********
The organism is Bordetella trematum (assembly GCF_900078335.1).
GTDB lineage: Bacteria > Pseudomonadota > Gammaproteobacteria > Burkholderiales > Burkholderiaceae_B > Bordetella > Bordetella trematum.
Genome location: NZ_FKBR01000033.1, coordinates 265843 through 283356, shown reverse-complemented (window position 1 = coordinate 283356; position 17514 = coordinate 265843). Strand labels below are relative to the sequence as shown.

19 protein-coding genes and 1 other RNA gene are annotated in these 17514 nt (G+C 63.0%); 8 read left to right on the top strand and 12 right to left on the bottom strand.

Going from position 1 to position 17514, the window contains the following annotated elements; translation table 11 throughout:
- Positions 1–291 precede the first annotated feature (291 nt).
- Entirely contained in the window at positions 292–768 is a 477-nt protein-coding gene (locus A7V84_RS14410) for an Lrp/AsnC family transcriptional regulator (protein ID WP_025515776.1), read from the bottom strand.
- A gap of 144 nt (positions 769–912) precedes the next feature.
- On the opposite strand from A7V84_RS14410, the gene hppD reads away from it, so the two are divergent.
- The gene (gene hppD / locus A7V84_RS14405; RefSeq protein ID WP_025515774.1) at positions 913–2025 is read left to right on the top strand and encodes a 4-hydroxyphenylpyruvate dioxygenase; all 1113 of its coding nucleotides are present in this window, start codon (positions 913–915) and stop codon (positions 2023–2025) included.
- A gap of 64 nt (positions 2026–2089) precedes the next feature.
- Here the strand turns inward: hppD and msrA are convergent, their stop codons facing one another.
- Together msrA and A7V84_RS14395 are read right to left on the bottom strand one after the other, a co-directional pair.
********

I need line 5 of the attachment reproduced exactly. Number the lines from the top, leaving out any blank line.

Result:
Going from position 1 to position 17514, the window contains the following annotated elements; translation table 11 throughout: